Strings – my thoughts and experiences.
Steel: (regular strings) are great because they are bright and loud because they are highly magnetic, but must be kept clean to last.
Nickel: Not as loud or as bright, in fact a bit on the dull side being not as magnetic as regular steel. This causes the plain strings to be louder and brighter then the wound strings. Last longer because they don’t have the brightness to begin with so no noticeable difference is perceived as they age.

Round wound versus Oval or Half round wound: Any sort of surface grinding dulls the sound. Half rounds are extremely dull, almost thuddy not too different to flatwound Jazz strings. Even GHS ‘GUS series’ oval wounds are dull by comparison to regular round wounds. The problem with these types of strings is the plain strings are louder and brighter then the wound strings.

The bigger the better: Personally I like D’Addario .010 – .052 Round wounds, but really it’s a personal preference thing. However I do think some players could benefit from a little more knowledge, experience and a different point of view and experimentation. Remember that the Set-up of your guitar begins with string selection. If you change string brand or gauge a minor Set-up adjustment will likely be required (see Tone page) to ensure the best playability.

Tension: Some high tension strings (Jim Dunlop) are appearing on the market, not only do these feel tight but reflect a tight sound (reduced expression) from reduced dynamic range. Some others (DR) have low tension and these produce more fret crash and buzz unless the saddles are raised.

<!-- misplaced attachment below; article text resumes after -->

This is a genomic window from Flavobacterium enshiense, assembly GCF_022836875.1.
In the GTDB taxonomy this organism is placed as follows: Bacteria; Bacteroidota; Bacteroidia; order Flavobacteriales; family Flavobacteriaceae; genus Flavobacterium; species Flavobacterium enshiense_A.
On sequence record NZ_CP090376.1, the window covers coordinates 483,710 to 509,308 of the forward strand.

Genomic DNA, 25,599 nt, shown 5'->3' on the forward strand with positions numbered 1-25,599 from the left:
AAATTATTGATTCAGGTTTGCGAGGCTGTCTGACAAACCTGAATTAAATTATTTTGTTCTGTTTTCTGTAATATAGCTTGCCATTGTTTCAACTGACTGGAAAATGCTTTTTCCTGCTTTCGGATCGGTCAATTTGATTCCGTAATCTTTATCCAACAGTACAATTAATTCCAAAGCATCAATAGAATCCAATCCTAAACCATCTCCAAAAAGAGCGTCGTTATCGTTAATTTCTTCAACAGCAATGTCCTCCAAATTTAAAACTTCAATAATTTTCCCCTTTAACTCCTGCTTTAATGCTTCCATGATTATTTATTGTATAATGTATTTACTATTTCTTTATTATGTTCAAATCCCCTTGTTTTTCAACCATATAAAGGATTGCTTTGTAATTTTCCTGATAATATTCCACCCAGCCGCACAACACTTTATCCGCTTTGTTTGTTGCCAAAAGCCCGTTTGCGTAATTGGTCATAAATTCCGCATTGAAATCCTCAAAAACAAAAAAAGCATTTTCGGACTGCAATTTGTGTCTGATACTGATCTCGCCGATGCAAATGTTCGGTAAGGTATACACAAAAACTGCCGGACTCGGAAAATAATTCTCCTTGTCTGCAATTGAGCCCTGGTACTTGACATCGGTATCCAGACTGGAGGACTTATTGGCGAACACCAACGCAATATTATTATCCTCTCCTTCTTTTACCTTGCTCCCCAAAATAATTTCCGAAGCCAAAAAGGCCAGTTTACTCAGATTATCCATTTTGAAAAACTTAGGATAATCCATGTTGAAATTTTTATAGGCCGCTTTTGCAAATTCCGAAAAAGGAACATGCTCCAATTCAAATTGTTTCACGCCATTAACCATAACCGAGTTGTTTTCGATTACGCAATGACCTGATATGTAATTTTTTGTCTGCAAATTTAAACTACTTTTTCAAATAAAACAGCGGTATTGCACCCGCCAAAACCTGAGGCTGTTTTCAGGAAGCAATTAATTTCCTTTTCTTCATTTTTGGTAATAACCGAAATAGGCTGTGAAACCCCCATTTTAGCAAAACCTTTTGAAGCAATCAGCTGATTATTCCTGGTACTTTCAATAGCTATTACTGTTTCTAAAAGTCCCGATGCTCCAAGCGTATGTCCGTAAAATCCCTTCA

Longevity: Grime and foreign material from fingers chokes the windings resulting in dulling off of sound. Cleaning after every session is of paramount importance. I advocate wiping the strings with a Blitz cloth on both sides at the finish of every playing session, meaning on the underside as well as the top side. This can be accomplished by inserting the Blitz cloth between the underside of the strings and the fretboard and dragging the cloth up and down the length of the strings several times, as well as on the top side. This cleans away any substance that can give rise to the corrosion that rusts strings. Simply cleaning the upper surface is not good enough because strings can be rusting away on the hidden side without you realizing it. Rusty surfaces are highly abrasive and wears frets extremely fast and causes severe intonation problems. Keeping your strings clean and rust free extends the life of frets dramatically and allows the strings to intonate for maximum enjoyability of your instrument.